Thus the spatial order has a consequential impact on the way people react and interact with each other. It can also significantly impact the relationships between the people and the place. A place can also be significant if it has a memory attached to it, like a childhood playground or grandmother’s backyard. Thus it is the space and the elements in it that can make a place inviting or intimidating. It propagates how designers and planners with slight sensitivity to the space can change its overall experience and memory and how a non-functional structure can become a landmark. Therefore sensitivity to culture, heritage, and experience should be among the key factors molding a space and a city. It is for the users and the designers to form a healthy bond. The spatial order envelops the houses, the streets, the neighborhood, the shops, the roads, transport, the educational structures, the prisons, the playgrounds, the heritage structures, and most importantly, the people. Thus it is the responsibility of the designers to shape and structure the relationships of the people and the city.
Baldassare, M. (1978). Human Spatial Behavior. Annual Review of Sociology, Vol. 4 , 29-56.
Cristiane Rose Duarte, E. P. (2016). Spatial empathy and urban experience: a case study in a public space from Rio de Janeiro. (pp. 611 – 616).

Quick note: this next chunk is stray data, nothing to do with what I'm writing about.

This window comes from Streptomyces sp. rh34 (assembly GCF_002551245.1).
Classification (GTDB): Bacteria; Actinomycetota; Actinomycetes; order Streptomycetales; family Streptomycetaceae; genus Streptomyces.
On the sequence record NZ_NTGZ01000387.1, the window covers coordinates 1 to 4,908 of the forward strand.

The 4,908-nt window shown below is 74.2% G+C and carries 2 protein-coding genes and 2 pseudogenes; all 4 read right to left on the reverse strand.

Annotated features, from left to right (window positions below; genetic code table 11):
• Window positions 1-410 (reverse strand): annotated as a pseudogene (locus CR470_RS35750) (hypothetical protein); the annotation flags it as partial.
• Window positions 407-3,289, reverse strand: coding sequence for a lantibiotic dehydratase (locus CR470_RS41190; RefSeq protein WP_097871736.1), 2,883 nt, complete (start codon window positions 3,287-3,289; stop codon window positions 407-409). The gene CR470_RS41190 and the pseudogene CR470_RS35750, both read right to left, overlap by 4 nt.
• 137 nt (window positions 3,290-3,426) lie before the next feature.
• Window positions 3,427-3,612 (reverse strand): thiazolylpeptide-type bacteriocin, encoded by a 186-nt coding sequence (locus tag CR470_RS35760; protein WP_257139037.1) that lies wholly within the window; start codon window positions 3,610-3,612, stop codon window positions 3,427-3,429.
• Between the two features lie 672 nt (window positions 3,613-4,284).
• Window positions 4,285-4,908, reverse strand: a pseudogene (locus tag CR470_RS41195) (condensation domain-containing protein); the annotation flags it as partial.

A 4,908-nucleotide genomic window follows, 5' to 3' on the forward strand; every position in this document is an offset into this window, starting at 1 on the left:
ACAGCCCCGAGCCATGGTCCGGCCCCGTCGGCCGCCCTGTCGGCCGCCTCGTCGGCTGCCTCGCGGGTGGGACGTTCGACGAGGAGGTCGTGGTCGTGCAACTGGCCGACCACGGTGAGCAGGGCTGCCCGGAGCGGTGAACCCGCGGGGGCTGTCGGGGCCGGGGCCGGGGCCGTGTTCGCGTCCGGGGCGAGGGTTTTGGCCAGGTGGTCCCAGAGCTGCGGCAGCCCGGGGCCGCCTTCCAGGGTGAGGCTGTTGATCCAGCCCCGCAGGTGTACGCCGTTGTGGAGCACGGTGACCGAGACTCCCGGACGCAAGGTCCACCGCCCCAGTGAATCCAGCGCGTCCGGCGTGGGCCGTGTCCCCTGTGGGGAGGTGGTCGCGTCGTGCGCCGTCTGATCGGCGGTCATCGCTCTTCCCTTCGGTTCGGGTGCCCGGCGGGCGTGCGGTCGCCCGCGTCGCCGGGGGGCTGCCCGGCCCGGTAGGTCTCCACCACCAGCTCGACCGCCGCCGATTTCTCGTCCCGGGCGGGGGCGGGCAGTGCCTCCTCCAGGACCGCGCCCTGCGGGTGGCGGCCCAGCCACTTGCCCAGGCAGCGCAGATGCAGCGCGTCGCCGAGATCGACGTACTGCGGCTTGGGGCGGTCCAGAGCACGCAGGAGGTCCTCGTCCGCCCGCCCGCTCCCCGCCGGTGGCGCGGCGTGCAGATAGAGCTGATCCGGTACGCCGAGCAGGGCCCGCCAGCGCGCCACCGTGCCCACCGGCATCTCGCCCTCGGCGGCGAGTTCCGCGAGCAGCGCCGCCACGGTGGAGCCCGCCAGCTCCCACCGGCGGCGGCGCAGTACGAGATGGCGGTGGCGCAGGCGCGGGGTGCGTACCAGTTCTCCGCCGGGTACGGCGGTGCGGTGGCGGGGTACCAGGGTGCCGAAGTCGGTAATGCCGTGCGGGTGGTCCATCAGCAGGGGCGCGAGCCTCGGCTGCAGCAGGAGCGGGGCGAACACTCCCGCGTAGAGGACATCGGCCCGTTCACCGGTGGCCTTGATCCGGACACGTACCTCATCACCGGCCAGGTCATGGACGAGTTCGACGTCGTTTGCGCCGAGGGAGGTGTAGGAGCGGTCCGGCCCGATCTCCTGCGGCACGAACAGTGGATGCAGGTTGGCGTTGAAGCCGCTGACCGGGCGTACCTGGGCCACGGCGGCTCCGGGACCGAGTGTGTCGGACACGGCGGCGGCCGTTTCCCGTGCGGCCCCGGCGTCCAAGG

E.Rakel, R. (2012). Chapter 12 – Establishing Rapport. In R. E.Rakel, Textbook of Family Medicine (eighth edition) (pp. 146-159). Chapter 12- Establishing Rapport.
Gunnar Olsson, S. G. (1968). SPATIAL THEORY AND HUMAN BEHAVIOUR. Regional Science Association International, Vol. 21 , 229- 242.
Hopkins, S. (1996). On Memory and Architecture. Retrieved June 28, 2021, from Syracuse University Libraries Surface website: https://surface.syr.edu/cgi/viewcontent.
Raipat, V. (2021, April 14). IntechOpen. Retrieved June 28, 2021, from intechopen.com: https://www.intechopen.com/online-first/
Suvanajata, R. (2001). Relations in Architectural Space. London: The Bartlett, University College.